|Division code||Division||Area in km2||Population 2010||Seat||Divisions|
|Districts||Counties||Aut. counties||CL cities|
|220000||Jilin Province||187,400.00||27,462,297||Changchun city||21||16||3||20|
|220100||Changchun city||24,734.13||7,677,089||Nanguan District||7||1||3|
|220200||Jilin city||27,659.79||4,414,681||Chuanying District||4||1||4|
|220300||Siping city||10,241.73||3,386,325||Tiexi District||2||1||1||1|
|220400||Liaoyuan city||5,140.45||1,176,645||Longshan District||2||2|
|220500||Tonghua city||15,607.80||2,325,242||Dongchang District||2||3||2|
|220600||Baishan city||174,73.73||1,295,750||Hunjiang District||2||2||1||1|
|220700||Songyuan city||21,089.38||2,881,082||Ningjiang District||1||2||1||1|
|220800||Baicheng city||25,692.29||2,033,058||Taobei District||1||2||2|
|222400||Yanbian Autonomous Prefecture||43,509.10||2,271,600||Yanji city||2||6|
|Administrative divisions in Chinese and varieties of romanizations|
|Jilin Province||吉林省||Jílín Shěng|
|Changchun city||长春市||Chángchūn Shì|
|Jilin city||吉林市||Jílín Shì|
|Siping city||四平市||Sìpíng Shì|
|Liaoyuan city||辽源市||Liáoyuán Shì|
|Tonghua city||通化市||Tōnghuà Shì|
|Baishan city||白山市||Báishān Shì|
|Songyuan city||松原市||Sōngyuán Shì|
|Baicheng city||白城市||Báichéng Shì|
|Yanbian Korean Autonomous Prefecture||延边朝鲜族自治州||Yánbiān Cháoxiǎnzú Zìzhìzhōu|
These nine prefecture-level divisions are in turn subdivided into 60 county-level divisions (21 districts, 20 county-level cities, 16 counties, and three autonomous counties). (See List of administrative divisions of Jilin.) These administrative divisions are explained in greater detail at Administrative divisions of the People's Republic of China. At the end of the year 2017, the total population is 27.17 million.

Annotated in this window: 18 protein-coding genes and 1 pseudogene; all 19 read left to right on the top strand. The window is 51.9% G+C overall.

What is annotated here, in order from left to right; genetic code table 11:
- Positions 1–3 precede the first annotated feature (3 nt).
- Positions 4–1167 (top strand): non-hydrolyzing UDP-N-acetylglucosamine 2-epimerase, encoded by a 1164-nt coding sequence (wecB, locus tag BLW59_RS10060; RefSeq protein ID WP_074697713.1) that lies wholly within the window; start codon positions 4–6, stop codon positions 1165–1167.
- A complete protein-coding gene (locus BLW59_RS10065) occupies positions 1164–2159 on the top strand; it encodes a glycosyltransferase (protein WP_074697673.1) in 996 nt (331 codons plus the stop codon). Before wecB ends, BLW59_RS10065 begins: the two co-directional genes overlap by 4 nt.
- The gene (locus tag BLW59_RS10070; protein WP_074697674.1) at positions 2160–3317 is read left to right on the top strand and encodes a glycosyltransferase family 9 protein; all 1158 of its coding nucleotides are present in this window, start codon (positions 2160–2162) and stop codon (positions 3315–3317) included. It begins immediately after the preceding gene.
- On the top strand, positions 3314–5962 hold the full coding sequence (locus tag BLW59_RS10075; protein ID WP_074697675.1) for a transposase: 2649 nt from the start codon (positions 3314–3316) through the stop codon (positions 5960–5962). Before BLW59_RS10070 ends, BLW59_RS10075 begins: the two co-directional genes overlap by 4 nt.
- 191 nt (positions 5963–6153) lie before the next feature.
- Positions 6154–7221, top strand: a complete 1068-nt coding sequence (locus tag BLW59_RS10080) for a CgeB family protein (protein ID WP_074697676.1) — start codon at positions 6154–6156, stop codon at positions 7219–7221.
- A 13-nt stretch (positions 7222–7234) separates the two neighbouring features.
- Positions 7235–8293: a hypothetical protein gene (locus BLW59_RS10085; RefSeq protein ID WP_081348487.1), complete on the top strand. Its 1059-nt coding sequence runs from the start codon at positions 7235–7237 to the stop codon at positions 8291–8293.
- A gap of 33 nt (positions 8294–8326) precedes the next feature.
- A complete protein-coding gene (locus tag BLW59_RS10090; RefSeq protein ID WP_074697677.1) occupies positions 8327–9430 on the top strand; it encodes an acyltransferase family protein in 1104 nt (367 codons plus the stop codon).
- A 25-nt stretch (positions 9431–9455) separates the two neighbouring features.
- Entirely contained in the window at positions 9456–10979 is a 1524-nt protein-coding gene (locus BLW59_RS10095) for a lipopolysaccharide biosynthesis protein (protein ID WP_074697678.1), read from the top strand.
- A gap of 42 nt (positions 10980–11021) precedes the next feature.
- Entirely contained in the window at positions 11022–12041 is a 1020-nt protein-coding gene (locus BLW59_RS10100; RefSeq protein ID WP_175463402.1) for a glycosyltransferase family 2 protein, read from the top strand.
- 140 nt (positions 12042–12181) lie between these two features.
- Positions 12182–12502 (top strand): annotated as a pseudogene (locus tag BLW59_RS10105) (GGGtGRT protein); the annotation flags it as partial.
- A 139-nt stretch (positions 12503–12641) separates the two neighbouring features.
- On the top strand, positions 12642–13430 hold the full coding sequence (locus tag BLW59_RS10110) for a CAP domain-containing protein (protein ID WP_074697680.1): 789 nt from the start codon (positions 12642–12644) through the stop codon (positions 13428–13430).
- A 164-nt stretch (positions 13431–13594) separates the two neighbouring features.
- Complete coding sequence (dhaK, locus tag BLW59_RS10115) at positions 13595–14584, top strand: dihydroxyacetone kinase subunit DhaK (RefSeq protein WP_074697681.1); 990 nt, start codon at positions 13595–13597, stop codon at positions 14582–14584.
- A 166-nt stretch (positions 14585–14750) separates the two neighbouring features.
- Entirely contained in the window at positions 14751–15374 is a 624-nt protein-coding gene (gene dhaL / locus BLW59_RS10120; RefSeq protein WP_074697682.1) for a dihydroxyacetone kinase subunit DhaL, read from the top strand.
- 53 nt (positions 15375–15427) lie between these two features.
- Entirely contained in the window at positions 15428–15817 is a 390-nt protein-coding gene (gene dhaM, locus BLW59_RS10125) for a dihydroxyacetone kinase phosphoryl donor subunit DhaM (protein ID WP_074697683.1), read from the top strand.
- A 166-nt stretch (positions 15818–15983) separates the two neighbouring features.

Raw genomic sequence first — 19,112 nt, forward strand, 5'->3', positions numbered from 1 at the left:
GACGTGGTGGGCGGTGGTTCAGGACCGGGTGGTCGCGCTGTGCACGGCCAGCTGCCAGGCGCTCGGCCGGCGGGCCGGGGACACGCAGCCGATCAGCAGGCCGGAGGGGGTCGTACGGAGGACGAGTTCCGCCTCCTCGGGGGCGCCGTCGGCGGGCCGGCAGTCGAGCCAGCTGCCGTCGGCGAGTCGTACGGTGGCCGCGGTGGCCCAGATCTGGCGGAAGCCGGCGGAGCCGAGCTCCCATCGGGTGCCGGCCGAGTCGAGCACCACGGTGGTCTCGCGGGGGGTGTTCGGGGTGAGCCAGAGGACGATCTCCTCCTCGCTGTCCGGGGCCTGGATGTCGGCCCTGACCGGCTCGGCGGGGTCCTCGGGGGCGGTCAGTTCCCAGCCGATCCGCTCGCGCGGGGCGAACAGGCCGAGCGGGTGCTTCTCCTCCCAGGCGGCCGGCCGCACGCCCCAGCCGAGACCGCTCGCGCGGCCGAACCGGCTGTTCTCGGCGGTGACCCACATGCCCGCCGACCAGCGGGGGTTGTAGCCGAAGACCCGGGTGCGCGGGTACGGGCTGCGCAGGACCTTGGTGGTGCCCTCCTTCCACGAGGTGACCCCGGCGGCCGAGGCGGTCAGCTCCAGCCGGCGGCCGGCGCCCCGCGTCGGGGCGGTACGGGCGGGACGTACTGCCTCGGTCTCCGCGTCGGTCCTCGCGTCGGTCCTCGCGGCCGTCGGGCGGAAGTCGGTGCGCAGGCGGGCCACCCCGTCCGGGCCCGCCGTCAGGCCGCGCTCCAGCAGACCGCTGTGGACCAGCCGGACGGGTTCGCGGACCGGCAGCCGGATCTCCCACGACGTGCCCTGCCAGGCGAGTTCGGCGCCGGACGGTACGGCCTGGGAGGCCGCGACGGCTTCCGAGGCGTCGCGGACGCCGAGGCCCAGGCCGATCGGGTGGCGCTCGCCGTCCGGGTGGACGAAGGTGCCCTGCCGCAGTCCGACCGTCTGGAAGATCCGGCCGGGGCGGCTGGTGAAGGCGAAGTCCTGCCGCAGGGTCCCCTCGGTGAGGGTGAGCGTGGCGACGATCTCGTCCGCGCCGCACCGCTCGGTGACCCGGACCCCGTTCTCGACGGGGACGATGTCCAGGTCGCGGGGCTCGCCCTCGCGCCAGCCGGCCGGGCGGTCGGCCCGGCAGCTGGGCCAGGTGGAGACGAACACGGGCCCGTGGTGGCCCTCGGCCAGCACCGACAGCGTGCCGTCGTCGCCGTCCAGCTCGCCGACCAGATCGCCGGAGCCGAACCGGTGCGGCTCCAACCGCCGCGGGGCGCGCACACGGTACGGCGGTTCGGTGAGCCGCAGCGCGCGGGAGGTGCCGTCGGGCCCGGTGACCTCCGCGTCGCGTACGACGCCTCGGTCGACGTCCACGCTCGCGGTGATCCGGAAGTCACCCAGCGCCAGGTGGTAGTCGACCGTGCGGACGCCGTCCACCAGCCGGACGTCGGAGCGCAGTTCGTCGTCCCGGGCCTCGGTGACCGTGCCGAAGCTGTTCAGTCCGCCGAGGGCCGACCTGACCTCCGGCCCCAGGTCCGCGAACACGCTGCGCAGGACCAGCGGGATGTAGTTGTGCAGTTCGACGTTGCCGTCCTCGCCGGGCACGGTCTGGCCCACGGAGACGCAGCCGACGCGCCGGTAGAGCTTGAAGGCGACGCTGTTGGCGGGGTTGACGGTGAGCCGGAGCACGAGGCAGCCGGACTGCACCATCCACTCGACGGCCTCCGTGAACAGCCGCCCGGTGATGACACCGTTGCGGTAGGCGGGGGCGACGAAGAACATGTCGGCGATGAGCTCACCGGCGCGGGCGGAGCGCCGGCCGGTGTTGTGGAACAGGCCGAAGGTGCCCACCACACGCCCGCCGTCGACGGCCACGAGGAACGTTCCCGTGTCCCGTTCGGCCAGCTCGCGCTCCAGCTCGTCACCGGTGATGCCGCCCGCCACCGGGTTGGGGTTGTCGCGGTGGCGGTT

|Population by urban areas of prefecture & county cities|
|#||City||Urban area||District area||City proper||Census date|
|(1)||Changchun (new district)[a]||198,851||611,670||see Changchun||2010-11-01|
|4||Yanji||505,516||562,959||part of Yanbian Prefecture||2010-11-01|
|10||Gongzhuling||337,851||1,092,936||see Siping (now part of Changchun)||2010-11-01|
|11||Dunhua||293,396||483,464||part of Yanbian Prefecture||2010-11-01|
|21||Hunchun||174,355||241,777||part of Yanbian Prefecture||2010-11-01|
|25||Longjing||122,065||177,234||part of Yanbian Prefecture||2010-11-01|
|26||Helong||112,337||189,532||part of Yanbian Prefecture||2010-11-01|
|27||Tumen||109,342||134,452||part of Yanbian Prefecture||2010-11-01|
- New district established after census: Jiutai (Jiutai CLC). The new district not included in the urban area & district area count of the pre-expanded city.
- Fuyu County is currently known as Fuyu CLC after census.
The politics of Jilin is structured in a dual party-government system like all other governing institutions in mainland China.